Razavi, M. N., & Iverson, L. (2006). A grounded theory of information sharing behavior in a personal learning space. Paper presented at the 2006 20th anniversary conference on Computer supported cooperative work, Banff, Alberta, Canada

Reigeluth, C. M. (1999b). What is instructional design theory and how is it changing? In C. M. Reigeluth (Ed.), Instructional design theories and models: A new paradigm of instructional theory. (pp. 5-29). Hillsdale, NJ: Lawrence Erlbaum Associates.

Wilson, S., Liber, O., Johnson, M., Beauvoir, P., Sharples, P., & Milligan, C. (2006). Personal learning environments challenging the dominant design of educational systems. Paper presented at the ECTEL Workshops 2006, Heraklion, Crete (1-4 October 2006)

Vygotsky L.(1978) Mind in society: The development of higher psychological processes. Cambridge, MA, Harvard University Press.

What happens when educational transitions go wrong

June 2nd, 2010 by Graham Attwell

The next in a series of case studies of young people in educational transitions. Yesterday we looked at Kat who although still not having secured her goal of studying for a doctorate in Zoology, was never the less successfully managing her life and learning.

Today we look at a contrasting case – Marie. Marie is struggling to complete her degree, has been rejected from a teacher training course and has little idea of what she wants to do. She is unable to move out from her parenets house as she is short of money. Not only does she not know what job to go for but she has liitle idea of how to find out. This is compounded by poor and limited advice from her university. As an end result her personal esteem is very low. As our meeting notes say “Not confident, no explanation of her failures, disoriented.”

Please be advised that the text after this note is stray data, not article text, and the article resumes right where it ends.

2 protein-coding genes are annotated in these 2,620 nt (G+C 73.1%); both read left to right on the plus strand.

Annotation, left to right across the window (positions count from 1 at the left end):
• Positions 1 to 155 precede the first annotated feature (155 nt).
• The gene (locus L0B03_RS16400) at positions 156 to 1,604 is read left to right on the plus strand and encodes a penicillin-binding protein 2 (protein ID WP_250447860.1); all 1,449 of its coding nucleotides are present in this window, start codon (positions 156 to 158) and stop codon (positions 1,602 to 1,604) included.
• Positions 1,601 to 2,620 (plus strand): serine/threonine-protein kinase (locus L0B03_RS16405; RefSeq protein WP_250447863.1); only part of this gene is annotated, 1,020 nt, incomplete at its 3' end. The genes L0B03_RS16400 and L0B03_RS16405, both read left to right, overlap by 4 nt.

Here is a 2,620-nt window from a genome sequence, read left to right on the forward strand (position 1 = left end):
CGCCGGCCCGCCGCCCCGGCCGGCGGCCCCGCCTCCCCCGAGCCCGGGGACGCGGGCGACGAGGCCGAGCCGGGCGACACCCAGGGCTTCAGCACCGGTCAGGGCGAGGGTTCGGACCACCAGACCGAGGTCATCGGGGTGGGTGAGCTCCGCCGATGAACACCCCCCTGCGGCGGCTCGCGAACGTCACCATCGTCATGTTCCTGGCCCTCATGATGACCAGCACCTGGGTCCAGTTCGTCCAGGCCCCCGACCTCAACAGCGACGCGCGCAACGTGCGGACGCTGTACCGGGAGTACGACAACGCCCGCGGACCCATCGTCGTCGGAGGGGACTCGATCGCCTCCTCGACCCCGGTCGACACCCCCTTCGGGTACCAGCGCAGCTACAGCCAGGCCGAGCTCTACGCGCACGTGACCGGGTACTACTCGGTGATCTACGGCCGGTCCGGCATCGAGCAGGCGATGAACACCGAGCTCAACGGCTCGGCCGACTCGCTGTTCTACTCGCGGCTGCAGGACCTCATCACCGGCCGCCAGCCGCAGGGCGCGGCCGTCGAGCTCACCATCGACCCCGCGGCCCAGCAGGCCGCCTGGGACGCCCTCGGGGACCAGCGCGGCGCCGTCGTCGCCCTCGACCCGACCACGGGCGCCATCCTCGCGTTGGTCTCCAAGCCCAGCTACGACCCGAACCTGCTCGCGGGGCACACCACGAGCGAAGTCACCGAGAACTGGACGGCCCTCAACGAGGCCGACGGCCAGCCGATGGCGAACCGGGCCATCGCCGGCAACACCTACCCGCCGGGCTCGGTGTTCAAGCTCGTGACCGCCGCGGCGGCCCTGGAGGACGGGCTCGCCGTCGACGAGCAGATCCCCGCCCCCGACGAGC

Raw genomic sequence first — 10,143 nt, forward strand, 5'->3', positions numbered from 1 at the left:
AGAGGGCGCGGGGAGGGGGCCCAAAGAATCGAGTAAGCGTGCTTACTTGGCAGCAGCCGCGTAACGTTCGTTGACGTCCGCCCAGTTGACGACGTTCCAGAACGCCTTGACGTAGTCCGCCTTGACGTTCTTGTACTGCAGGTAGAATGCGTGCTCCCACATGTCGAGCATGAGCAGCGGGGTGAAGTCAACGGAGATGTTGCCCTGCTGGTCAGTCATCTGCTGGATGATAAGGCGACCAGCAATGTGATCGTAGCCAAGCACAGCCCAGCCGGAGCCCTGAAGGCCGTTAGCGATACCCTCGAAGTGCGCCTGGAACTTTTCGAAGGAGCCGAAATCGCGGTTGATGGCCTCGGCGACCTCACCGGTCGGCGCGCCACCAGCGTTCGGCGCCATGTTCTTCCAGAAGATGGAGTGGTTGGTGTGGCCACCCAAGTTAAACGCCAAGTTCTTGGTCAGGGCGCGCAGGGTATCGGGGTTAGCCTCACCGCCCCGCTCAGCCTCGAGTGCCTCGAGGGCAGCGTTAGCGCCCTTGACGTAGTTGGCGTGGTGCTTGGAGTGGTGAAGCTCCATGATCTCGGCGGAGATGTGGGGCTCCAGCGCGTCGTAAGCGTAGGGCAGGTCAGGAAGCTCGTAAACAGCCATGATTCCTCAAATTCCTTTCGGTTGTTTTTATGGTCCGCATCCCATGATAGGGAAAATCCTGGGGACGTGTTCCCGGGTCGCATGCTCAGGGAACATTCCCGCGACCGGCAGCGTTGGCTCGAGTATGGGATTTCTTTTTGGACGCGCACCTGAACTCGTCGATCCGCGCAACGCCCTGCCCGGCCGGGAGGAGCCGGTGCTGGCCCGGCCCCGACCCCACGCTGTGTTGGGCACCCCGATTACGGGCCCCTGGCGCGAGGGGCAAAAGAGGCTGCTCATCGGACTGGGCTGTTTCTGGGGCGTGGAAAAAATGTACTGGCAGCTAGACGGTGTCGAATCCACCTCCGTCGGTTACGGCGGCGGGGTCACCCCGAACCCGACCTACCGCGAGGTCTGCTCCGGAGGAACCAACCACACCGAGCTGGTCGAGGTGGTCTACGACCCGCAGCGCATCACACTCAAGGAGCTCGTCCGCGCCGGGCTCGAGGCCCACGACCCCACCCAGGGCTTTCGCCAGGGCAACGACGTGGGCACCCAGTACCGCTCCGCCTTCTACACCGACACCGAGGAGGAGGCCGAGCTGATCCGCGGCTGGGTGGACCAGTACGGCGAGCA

Sadly people from different countries saw the case study as more of a typical perosna than a case on its own. In terms of impact on design of the proposed project platform it was suggested we need:

  • A space to bring learners together with experienced practitioners
  • Provision for online mentoring
  • A referral service to other professionals and resources

And the following Web 2.0 tools were suggested:

  • A diagnosis/self assessment tool
  • A tool to tell her what makes her happy
  • A tool to tell her what her interests are
  • Descriptions of  jobs and supporting videos
  • Tools to match your interests with a career

Case study: Marie

Motto: Good things come to those who wait.

Demographic and biographical Characteristics
Marie is 21 and female. She lives at home with her parents who are both teachers. She enjoys spending time with friends and is looking forward to getting her own house with her boyfriend as soon as she can afford to.
Transitions
Educational and transitional pathways:

Marie is in the final term of her three year Graphic Design degree. She works as a volunteer in her local primary school every Wednesday afternoon teaching art. She thinks that she would like to become a primary school teacher but is open to alternative career suggestions. She recently applied for a position on the Graduate Teacher Placement scheme with full backing from the school but was unsuccessful. There are no PGCE courses in primary education locally and Marie is financially constrained to living with her parents whilst she is a student. She thinks that she will be able to get part time work in September as a classroom assistant in the school she has been volunteering in, the work is low paid and would not be sufficient to allow her to move away from the family home but might give her an advantage if she re-applies for the GTP course next year. In the meantime she is considering freelance work in illustration or design but does not have the computer skills, business knowledge or confidence to set up her own company or advertise her work on the internet.